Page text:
Goldman's Ex-Brazil Chief Leme Jumps to Young Hedge Fund Vinland
(Bloomberg) -- Paulo Leme, the former head of Goldman Sachs Group Inc.’s business in Brazil, will help lead hedge fund Vinland Capital Management Gestora de Recursos as it looks to tap overseas investors.
Leme will be both chairman and a partner at the firm -- an appointment that reunites him with another former Goldmanite, Andre Laport. Laport left the bank early last year and founded Vinland with James Oliveira, formerly one of Banco BTG Pactual SA’s controlling partners. It launched its first two funds in March to local investors and plans to open them in July for those outside Brazil.
“Vinland has an experienced team in local and international markets, and many partners are my friends, taking me out of my retirement pretty quickly,” said Leme, who left Goldman in April after more than 25 years there. The 63-year-old economist will reside in the U.S. while tracking international markets.
An emerging-markets rout and recent truck drivers strike that’s now paralyzing Brazil are showing local investors how important it is to diversify portfolios outside of Latin America’s biggest nation, Leme said Tuesday in an interview at Vinland’s office in Sao Paulo. That’s an opportunity for hedge funds with international DNA such as Vinland.
Brazilian “multi-market funds,” similar to global hedge funds, got off to a record start this year, posting net inflows of 47.5 billion reais ($12.7 billion) through May 18, soaking up almost half the money entrusted to all types of funds, according to Anbima, the nation’s capital-markets association. That comes after 87 billion reais last year, an annual record.
At Goldman Sachs, Leme was president, chairman and chief executive officer of the New York-based firm’s business in Brazil.
“Paulo’s seniority and high profile will also help us to improve our relationship with investors outside Brazil, such as endowments, sovereign wealth funds, pension funds, foundations and funds of funds,” said Laport, 49, the first Brazilian to become a partner at Goldman. Oliveira, 47, focused on fixed-income and currency trading in local markets at BTG, leaving in 2016.
“Paulo complements our team perfectly,” Laport said. He’s “very strong on the institutional side, while me and James have more a trader profile.”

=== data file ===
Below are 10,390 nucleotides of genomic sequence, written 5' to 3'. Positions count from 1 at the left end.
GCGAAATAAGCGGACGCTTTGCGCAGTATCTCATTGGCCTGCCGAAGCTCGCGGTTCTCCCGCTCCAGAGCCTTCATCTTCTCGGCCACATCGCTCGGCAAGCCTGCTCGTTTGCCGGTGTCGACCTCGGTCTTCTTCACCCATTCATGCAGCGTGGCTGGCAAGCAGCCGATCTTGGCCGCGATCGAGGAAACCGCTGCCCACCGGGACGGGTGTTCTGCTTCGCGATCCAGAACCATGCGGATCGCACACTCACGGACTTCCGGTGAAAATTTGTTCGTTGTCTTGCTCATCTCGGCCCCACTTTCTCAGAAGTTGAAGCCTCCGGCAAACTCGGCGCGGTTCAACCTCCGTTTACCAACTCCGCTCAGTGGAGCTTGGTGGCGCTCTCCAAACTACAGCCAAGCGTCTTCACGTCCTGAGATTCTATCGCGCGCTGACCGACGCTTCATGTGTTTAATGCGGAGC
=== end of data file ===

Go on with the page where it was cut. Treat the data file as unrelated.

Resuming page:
The strike by truck drivers angry over the high price of fuel has spilled into a second week. The campaign has blocked highways, causing widespread shortages of fruit, vegetables, eggs and gasoline. Schools, hospitals and airports have been forced to shut down or cut back services as they run low on crucial supplies.
The government reacted too slowly and hesitantly to the crisis, which may add to political turmoil later in the year, Leme said.
“Markets are still oversimplifying the complexity of October presidential elections,” he said. It’s unclear who the candidates will be, especially with the public frustrated by politicians following nationwide corruption probes, he said. And that uncertainty means the winner may not champion pro-economic reforms, as bankers previously expected.
Vinland planned to raise no more than 5 billion reais for its two first funds, Oliveira said in March. It has now 1.5 billion reais in assets under management invested from private banking and family offices in Brazil. It also aims to attract Brazilian pension funds, and Vinland’s partners are investing their own money, too.
Named after the first place Vikings set foot in the Americas, the firm has about 30 employees. One of its first funds has a so-called long-bias strategy, which can hold equities from zero to 120 percent of the total portfolio.
The other uses a macro strategy, which can hold long or short positions in various equity, fixed-income, currency, commodities and futures markets and trade primarily on the overall economic and political prospects of a country. Most of that fund’s portfolio is outside Brazil, said Paulo Castilho, a Vinland founding partner, who also worked at Goldman Sachs in its prime-brokerage business.
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